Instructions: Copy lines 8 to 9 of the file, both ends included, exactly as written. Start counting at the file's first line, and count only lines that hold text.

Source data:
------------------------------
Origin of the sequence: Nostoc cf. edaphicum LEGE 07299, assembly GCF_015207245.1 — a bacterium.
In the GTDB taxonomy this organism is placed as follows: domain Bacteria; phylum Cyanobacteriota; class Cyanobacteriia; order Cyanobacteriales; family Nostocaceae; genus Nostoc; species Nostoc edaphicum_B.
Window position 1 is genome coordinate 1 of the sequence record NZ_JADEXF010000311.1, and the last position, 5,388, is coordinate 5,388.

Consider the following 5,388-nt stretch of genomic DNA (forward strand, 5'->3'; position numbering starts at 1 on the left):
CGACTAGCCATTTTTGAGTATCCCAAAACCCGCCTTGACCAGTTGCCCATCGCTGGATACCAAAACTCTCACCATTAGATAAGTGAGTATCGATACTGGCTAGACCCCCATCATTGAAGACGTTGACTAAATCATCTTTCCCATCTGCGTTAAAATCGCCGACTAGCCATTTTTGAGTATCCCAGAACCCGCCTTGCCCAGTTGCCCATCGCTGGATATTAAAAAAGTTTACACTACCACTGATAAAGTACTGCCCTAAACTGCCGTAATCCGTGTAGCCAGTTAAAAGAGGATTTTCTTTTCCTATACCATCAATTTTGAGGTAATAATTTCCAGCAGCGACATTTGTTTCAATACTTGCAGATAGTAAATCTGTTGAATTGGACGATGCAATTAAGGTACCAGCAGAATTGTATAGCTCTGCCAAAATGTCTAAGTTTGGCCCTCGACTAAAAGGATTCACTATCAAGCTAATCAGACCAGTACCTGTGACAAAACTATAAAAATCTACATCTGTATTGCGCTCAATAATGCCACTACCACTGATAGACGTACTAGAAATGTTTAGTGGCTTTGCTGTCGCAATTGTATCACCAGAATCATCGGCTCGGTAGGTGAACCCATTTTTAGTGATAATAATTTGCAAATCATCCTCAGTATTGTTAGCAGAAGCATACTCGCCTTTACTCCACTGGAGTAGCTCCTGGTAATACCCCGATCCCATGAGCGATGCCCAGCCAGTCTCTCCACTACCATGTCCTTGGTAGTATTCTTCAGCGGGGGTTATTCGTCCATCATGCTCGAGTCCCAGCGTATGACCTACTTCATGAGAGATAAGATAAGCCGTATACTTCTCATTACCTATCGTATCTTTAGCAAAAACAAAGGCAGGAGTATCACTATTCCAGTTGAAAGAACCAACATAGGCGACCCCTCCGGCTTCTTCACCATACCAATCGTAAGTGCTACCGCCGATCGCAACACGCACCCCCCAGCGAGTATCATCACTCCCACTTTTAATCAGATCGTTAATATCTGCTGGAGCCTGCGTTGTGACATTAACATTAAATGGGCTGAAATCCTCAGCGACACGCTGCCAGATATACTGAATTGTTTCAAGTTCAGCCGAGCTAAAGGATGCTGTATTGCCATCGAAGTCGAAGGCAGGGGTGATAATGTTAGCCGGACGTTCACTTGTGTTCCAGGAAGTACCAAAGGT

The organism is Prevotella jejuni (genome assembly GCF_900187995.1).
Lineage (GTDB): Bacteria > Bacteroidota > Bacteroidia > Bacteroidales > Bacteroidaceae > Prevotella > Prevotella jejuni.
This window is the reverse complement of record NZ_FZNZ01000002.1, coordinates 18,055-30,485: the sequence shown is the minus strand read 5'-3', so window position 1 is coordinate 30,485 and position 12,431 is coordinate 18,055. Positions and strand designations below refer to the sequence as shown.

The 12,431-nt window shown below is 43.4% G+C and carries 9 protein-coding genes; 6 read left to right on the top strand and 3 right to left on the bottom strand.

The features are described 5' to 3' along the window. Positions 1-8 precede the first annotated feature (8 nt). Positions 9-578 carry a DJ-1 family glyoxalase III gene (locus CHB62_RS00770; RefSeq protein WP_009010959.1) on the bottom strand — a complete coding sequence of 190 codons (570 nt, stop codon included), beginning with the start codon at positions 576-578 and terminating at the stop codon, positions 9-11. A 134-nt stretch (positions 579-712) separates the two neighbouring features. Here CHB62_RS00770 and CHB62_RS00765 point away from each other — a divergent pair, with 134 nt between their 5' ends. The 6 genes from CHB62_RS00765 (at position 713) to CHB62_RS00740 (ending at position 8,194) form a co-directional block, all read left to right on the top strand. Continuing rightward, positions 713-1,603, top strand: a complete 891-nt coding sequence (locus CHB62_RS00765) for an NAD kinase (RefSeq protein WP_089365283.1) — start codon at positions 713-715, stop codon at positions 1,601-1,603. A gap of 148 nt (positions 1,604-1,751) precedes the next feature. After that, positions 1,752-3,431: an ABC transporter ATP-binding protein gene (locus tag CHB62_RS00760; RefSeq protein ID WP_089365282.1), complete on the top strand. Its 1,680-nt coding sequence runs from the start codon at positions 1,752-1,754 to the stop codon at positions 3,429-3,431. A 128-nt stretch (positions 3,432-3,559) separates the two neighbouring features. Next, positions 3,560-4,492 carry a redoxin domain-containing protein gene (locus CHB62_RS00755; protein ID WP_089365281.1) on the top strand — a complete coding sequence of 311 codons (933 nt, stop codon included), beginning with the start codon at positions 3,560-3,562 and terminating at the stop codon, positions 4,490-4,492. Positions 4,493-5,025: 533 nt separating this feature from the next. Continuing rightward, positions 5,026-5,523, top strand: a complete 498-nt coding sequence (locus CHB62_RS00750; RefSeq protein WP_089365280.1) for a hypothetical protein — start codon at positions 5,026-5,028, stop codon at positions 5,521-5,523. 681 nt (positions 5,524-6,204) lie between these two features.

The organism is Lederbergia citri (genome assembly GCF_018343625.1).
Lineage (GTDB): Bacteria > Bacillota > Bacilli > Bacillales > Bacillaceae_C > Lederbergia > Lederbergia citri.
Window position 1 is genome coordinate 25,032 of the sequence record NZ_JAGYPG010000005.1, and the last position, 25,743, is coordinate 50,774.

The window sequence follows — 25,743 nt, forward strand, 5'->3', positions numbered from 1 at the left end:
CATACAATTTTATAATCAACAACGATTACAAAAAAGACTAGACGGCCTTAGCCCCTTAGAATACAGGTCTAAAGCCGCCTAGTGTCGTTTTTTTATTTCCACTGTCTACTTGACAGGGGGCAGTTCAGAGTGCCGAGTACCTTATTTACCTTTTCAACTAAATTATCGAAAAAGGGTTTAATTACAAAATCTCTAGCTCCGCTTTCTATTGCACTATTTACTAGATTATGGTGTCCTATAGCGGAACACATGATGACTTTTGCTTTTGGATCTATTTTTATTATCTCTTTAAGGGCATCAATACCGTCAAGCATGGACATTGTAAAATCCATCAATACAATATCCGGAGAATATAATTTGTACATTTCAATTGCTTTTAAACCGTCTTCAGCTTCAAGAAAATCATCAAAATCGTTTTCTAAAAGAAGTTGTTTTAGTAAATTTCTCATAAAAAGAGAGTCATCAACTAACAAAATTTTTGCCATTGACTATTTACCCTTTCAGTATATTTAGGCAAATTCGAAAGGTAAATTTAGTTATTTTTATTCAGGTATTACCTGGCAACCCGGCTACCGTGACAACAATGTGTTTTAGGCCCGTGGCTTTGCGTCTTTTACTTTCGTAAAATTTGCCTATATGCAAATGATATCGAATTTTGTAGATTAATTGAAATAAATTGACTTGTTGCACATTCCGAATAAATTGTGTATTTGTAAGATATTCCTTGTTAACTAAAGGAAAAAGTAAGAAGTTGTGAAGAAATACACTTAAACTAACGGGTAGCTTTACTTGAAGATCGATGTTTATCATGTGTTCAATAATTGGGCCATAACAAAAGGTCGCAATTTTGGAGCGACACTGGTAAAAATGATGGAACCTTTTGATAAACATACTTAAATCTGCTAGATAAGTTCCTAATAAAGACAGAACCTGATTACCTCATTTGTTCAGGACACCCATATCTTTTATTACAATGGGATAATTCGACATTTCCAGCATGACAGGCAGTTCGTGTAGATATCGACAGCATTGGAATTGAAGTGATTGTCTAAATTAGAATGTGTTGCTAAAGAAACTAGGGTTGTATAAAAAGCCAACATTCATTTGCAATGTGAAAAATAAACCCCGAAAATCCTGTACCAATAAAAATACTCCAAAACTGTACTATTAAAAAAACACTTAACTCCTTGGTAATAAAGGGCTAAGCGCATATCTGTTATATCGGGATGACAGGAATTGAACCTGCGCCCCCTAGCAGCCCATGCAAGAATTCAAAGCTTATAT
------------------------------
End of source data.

This window is the reverse complement of record NZ_FZNZ01000002.1, coordinates 18,055-30,485: the sequence shown is the minus strand read 5'-3', so window position 1 is coordinate 30,485 and position 12,431 is coordinate 18,055. Positions and strand designations below refer to the sequence as shown.

The 12,431-nt window shown below is 43.4% G+C and carries 9 protein-coding genes; 6 read left to right on the top strand and 3 right to left on the bottom strand.